S MANY people as is necessary will die in Argentina so that the country will again be secure.”
These are the words of dictator Jorge Rafael Videla to the region’s army commanders in 1975.
He was, with Chilean Augusto Pinochet, Guatemalan Efrain Rios Montt and Paraguayan Alfredo Stroessner, among the most murderous tyrants who, in the 1970s, seized power in Latin America and authorised the forced “disappearance” of thousands of people.
Videla is one the main protagonists in Confession (Charco Press, £11.99), Martin Kohan’s gripping triptych novel, superbly translated by Daniel Hahn.
In the book’s first section, “Mercedes,” we follow the narrator’s story of his grandmother Mirta Lopez’s teenage obsession with a certain young neighbour called Jorge Rafael, whom she desires while religiously watching from her window, as he walks back home from his strict Buenos Aires college.
Mirta confesses her “sin” to Father Sune, who assigns for penance a barrage of Our Fathers and Hail Marys.
In the second section, “Airport,” the narrative picks up speed. We learn of Operation Seagull, a plot by the People’s Revolutionary Army, the armed wing of the Revolutionary Workers Party, to assassinate Videla as his plane is about to depart from the Jorge Newbery airport in Buenos Aires.
The scheme took place on Friday February 18 1977 and involved a group of men going on a subterranean channelled river with TNT to detonate a bomb beneath the airport.
Kohan’s masterful use of historical details and short sentences makes this section a harrowing account.
The book ends with “Plaza Major” where Mirta Lopez is now an aged woman in a nursing home.
She plays truco (a trick-taking card game popular in Argentina) with her grandson, as she slowly reveals to him, as in a confession, a devastating secret.
A fascinating story that mixes love, sexuality, religion, violence, family (and national) tragedies and personal ambitions. A must-read.
Costa Rican-born Carlos Fonseca is obsessed with deserts as perfect literary devices. Like in Borge’s Story of Sand, “neither the book nor the sand has either beginning or end.”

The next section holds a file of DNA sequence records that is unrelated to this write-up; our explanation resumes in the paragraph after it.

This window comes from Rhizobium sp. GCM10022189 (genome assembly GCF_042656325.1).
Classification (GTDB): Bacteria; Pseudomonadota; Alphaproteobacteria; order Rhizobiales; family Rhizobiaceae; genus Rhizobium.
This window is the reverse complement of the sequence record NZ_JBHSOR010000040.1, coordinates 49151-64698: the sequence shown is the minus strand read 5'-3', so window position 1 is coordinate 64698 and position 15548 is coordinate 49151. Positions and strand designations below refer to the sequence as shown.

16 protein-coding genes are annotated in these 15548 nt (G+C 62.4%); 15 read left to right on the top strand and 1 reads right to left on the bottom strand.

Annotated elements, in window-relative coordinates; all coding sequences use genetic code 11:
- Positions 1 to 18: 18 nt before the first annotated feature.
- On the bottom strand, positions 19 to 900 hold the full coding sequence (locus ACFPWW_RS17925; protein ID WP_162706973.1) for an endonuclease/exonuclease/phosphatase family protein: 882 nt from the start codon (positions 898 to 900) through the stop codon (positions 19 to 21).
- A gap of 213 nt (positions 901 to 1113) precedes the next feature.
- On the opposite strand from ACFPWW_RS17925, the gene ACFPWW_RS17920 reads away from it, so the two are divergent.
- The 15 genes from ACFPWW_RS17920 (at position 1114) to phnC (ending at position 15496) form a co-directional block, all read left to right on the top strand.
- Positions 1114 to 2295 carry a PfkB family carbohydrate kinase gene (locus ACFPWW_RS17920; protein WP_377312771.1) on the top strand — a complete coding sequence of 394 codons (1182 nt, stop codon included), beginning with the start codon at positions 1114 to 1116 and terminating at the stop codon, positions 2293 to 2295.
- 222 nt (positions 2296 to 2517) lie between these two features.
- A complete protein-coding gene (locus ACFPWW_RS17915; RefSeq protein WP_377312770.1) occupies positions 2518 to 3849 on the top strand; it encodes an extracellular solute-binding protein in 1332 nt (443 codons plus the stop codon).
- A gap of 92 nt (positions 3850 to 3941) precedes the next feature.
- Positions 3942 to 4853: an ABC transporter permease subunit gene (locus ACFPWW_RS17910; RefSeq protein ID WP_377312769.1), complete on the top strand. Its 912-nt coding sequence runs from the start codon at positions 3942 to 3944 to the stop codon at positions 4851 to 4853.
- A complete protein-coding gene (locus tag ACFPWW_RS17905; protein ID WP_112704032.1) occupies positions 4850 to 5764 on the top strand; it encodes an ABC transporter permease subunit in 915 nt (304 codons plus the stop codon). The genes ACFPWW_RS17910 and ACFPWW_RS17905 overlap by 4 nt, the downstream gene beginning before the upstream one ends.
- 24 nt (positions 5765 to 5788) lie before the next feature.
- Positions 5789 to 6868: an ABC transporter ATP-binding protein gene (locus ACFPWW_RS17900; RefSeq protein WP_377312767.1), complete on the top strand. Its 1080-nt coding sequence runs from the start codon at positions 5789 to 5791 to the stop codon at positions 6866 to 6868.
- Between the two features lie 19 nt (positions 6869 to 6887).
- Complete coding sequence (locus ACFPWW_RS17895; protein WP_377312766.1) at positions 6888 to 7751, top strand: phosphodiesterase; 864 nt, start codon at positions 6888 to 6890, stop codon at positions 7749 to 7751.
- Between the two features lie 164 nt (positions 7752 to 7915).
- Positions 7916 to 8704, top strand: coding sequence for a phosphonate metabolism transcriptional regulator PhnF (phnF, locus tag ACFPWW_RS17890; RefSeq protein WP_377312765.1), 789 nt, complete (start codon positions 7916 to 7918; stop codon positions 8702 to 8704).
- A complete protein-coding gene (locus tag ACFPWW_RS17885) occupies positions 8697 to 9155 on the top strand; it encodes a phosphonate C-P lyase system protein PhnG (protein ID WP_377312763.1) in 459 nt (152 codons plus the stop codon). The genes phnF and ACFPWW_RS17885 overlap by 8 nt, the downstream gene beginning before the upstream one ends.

Fonseca’s third novel Austral (Maclehose Press, £20) is a complex and intellectually searching book where language, memory and philosophy combine to create a story within a story within a story, much like a set of infinite “Russian dolls.”
Julio Gamboa, the protagonist-detective of this novel, is tasked with reading two unpublished manuscripts by Aliza Abravanel, a friend and mentor from decades back who has recently died in the deserts of northern Argentina.
Gamboa travels to South America to explore Aliza’s past, and in time learns of New Germany, a “paradise” of Nazis founded in Paraguay in the 1880s.
In his journey, Gamboa learns of Aliza’s father’s historiographical studies, of a commune of artists in the Humahuaca desert, and finally of the 1980s Guatemalan genocide through the Theatre of Memory, a project built to recover the lost memory of a community devastated by violence.
“He turned and looked back towards the theatre, but all he saw was a mountain slope. Vast, rebellious and fierce, the fields grew without memory, incapable of knowing that they had unintentionally erased the violent traces of all that happened there.”
This is a finely conceived novel, skilfully translated by Megan McDowell, with echoes of Borges, Sebald and Piglia.
I was immersed in Cecilia Rossi’s artful rendering from the Spanish of poet Alejandra Pizarnik’s The Last Innocence/The Lost Adventures (Ugly Duckling Presse, £11). This little gem brings to life one of the most enigmatic voices from Argentina.
“To leave/in body and soul/leave/To break away/to abandon looks/oppressive stones/asleep on my throat./I am to leave/no more inertia under the sun/no more numbed blood/no more waiting in line to die./I must go/But on you go, traveller!”
With an illuminating Translator’s Note by Rossi, this collection reveals in the deceiving simplicity of Pizarnik’s voice, a true “oracle” of Latin American poetry.
Source : Morning Star